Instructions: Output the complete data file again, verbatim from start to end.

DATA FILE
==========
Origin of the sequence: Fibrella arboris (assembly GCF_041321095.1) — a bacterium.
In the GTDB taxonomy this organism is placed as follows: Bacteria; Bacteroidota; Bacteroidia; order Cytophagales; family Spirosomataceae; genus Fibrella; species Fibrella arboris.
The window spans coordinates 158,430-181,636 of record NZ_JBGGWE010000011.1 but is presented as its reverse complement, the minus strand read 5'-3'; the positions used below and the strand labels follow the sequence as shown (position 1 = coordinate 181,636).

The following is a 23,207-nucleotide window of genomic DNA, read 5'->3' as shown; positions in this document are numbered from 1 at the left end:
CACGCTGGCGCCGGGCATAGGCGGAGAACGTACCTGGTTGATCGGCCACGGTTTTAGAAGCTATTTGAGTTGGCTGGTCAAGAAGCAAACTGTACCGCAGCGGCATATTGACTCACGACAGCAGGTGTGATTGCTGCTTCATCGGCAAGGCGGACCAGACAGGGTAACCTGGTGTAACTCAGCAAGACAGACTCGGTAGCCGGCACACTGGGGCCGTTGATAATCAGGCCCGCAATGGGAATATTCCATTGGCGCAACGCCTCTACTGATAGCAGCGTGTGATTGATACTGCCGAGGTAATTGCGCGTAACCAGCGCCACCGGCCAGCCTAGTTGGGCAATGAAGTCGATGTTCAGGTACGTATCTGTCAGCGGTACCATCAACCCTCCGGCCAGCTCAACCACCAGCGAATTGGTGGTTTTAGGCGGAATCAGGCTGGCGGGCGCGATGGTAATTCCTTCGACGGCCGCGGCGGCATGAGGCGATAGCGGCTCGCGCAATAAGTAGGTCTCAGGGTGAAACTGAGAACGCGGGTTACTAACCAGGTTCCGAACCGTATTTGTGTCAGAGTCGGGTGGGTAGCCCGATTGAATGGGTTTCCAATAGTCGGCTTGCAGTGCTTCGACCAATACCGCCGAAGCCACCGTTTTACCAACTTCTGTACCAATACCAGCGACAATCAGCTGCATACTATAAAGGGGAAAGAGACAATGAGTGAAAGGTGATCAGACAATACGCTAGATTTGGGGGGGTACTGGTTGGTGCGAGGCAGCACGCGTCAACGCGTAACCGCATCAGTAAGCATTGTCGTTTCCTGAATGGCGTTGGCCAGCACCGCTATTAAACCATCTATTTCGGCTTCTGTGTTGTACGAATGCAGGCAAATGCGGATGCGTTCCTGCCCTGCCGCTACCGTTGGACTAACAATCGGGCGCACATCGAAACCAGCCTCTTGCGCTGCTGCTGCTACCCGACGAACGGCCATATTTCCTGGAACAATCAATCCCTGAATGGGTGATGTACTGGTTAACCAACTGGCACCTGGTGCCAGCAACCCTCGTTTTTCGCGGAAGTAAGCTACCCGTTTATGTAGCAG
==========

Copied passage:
Origin of the sequence: Fibrella arboris (assembly GCF_041321095.1) — a bacterium.
In the GTDB taxonomy this organism is placed as follows: Bacteria; Bacteroidota; Bacteroidia; order Cytophagales; family Spirosomataceae; genus Fibrella; species Fibrella arboris.
The window spans coordinates 158,430-181,636 of record NZ_JBGGWE010000011.1 but is presented as its reverse complement, the minus strand read 5'-3'; the positions used below and the strand labels follow the sequence as shown (position 1 = coordinate 181,636).

The following is a 23,207-nucleotide window of genomic DNA, read 5'->3' as shown; positions in this document are numbered from 1 at the left end:
CACGCTGGCGCCGGGCATAGGCGGAGAACGTACCTGGTTGATCGGCCACGGTTTTAGAAGCTATTTGAGTTGGCTGGTCAAGAAGCAAACTGTACCGCAGCGGCATATTGACTCACGACAGCAGGTGTGATTGCTGCTTCATCGGCAAGGCGGACCAGACAGGGTAACCTGGTGTAACTCAGCAAGACAGACTCGGTAGCCGGCACACTGGGGCCGTTGATAATCAGGCCCGCAATGGGAATATTCCATTGGCGCAACGCCTCTACTGATAGCAGCGTGTGATTGATACTGCCGAGGTAATTGCGCGTAACCAGCGCCACCGGCCAGCCTAGTTGGGCAATGAAGTCGATGTTCAGGTACGTATCTGTCAGCGGTACCATCAACCCTCCGGCCAGCTCAACCACCAGCGAATTGGTGGTTTTAGGCGGAATCAGGCTGGCGGGCGCGATGGTAATTCCTTCGACGGCCGCGGCGGCATGAGGCGATAGCGGCTCGCGCAATAAGTAGGTCTCAGGGTGAAACTGAGAACGCGGGTTACTAACCAGGTTCCGAACCGTATTTGTGTCAGAGTCGGGTGGGTAGCCCGATTGAATGGGTTTCCAATAGTCGGCTTGCAGTGCTTCGACCAATACCGCCGAAGCCACCGTTTTACCAACTTCTGTACCAATACCAGCGACAATCAGCTGCATACTATAAAGGGGAAAGAGACAATGAGTGAAAGGTGATCAGACAATACGCTAGATTTGGGGGGGTACTGGTTGGTGCGAGGCAGCACGCGTCAACGCGTAACCGCATCAGTAAGCATTGTCGTTTCCTGAATGGCGTTGGCCAGCACCGCTATTAAACCATCTATTTCGGCTTCTGTGTTGTACGAATGCAGGCAAATGCGGATGCGTTCCTGCCCTGCCGCTACCGTTGGACTAACAATCGGGCGCACATCGAAACCAGCCTCTTGCGCTGCTGCTGCTACCCGACGAACGGCCATATTTCCTGGAACAATCAATCCCTGAATGGGTGATGTACTGGTTAACCAACTGGCACCTGGTGCCAGCAACCCTCGTTTTTCGCGGAAGTAAGCTACCCGTTTATGTAGCAG